# Implementing h-index in SQL

24. April 2022 ‐ **2 min read**

The h-index is an easy-to-calculate metric that measures the impact of the publications of an author. The easiest definition is that it is the largest number `h`

such that the author has `h`

published papers with at least `h`

citations. It’s mostly used in the scientific community, but it can also be useful in other contexts. Recently I was asked to implement a h-index calculation functionality in a project of mine (hi @niko, if you’re reading this), and since I keep the relevant data in an SQLite database, I thought that it’d be convenient to use SQL to calculate the h-index.

A useful restatement of the definition of the h-index is $$h =\max\lbrace i \in \mathbb{N}: f(i) \ge i \rbrace$$ where $f(i)$ is the number of citations of the paper with index $i$, which allowed me to come up with the following solution:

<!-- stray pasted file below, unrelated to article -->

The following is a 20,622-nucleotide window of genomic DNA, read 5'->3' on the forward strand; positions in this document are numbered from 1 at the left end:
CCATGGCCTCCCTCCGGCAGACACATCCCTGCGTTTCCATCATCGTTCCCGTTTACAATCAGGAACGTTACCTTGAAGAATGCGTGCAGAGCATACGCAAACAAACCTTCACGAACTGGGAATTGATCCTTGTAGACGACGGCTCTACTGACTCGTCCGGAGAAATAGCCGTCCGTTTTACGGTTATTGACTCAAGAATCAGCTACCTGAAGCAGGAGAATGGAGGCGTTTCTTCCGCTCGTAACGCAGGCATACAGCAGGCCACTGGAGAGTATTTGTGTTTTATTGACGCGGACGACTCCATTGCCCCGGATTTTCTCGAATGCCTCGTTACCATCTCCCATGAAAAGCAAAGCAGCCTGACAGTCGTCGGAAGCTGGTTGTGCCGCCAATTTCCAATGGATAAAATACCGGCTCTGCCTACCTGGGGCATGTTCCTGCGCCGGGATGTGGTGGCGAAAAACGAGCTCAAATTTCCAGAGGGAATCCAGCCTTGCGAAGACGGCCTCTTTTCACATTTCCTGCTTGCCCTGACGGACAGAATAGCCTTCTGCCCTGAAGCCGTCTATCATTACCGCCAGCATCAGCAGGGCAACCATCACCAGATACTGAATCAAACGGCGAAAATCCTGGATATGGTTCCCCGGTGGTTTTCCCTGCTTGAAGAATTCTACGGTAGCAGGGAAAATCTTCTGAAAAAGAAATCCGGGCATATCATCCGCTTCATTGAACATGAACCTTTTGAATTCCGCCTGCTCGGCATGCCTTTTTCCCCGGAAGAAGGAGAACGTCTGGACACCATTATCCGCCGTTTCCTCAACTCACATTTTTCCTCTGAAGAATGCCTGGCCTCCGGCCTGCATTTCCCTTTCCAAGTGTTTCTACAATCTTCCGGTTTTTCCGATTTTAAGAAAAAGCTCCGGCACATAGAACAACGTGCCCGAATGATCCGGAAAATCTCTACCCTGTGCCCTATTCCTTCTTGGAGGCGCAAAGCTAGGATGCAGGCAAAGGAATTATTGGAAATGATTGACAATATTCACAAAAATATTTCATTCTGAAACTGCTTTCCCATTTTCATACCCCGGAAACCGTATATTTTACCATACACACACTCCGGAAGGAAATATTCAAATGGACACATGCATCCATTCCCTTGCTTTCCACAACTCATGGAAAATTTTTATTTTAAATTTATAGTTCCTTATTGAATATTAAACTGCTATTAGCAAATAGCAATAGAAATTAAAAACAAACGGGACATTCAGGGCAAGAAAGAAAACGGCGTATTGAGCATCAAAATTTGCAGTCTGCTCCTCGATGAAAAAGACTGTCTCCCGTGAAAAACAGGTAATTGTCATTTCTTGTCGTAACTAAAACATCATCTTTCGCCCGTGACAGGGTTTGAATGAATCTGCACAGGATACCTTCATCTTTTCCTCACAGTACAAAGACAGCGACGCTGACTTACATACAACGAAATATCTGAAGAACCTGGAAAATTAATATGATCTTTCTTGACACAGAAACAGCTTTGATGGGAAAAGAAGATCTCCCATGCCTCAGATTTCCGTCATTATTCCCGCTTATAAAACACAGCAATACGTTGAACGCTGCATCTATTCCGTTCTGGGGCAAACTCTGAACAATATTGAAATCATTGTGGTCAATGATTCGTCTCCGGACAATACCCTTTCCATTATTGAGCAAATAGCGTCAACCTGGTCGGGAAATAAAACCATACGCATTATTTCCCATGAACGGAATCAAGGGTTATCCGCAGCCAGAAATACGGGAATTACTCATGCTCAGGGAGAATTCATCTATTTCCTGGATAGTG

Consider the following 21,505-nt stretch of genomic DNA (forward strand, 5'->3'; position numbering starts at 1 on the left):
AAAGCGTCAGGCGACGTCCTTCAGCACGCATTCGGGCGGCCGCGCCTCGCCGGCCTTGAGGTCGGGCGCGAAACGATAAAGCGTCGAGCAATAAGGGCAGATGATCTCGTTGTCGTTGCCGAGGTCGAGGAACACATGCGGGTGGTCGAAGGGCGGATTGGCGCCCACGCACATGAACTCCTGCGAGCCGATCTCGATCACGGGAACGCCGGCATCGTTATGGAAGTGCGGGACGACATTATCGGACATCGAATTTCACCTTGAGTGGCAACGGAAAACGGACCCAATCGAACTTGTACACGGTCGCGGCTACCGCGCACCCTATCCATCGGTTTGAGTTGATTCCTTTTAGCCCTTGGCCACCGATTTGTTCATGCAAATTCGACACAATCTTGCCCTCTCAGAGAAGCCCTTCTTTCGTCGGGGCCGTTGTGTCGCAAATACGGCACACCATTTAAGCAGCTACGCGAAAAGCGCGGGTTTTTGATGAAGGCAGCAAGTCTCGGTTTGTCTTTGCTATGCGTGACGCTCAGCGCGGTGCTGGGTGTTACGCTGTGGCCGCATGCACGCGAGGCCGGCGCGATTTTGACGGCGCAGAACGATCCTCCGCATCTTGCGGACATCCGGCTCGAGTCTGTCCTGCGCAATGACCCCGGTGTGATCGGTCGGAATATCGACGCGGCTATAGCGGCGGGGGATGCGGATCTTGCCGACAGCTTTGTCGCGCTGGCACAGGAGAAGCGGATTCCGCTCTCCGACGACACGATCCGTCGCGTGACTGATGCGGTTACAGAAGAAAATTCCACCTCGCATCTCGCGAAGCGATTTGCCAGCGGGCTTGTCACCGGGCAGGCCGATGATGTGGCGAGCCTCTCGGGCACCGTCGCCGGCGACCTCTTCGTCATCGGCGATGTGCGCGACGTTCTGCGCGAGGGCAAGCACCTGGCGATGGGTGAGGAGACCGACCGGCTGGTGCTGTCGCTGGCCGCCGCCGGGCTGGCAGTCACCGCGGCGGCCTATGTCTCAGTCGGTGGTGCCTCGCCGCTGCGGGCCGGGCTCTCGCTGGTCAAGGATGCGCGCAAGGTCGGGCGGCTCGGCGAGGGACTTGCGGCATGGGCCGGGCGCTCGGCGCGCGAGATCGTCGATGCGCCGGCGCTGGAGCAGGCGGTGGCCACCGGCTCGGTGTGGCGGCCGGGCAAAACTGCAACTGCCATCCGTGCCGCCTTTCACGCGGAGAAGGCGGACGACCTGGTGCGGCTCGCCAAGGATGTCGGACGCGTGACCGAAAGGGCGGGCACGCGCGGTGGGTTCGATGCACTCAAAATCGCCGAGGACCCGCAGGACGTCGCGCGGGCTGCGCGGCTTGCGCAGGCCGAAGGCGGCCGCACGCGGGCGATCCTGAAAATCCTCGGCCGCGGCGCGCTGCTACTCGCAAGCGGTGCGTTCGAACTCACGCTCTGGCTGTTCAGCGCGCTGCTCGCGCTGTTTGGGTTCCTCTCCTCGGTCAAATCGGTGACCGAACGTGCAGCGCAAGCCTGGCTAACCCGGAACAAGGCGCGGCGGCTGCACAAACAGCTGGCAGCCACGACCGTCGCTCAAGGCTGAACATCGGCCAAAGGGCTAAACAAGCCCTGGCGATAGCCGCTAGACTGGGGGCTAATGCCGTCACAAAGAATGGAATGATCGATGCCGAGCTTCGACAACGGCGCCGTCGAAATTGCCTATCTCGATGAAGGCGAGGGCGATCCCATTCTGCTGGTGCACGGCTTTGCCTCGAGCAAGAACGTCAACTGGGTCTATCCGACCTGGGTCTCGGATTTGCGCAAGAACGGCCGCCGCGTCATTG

```
SELECT MAX(Ranking)
FROM (SELECT Author, Citations, ROW_NUMBER() OVER (PARTITION BY Author ORDER BY Citations DESC) AS Ranking
FROM CitationData)
WHERE Ranking <= Score
GROUP BY Author
ORDER BY MAX(Ranking) DESC
```

A few things are worth pointing out:

- You should use
`ROW_NUMBER()`

and not`RANK()`

, because with`RANK()`

having multiple items with the same number of citations would lead to a wrong result. - This is SQLite-compatible, but I’m quite certain that it should be trivial to use in another SQL dialect.
- Probably this isn’t the most efficient solution, but at least it’s one that is easy to understand.

I hope you found this useful. Feel free to send me feedback via mail.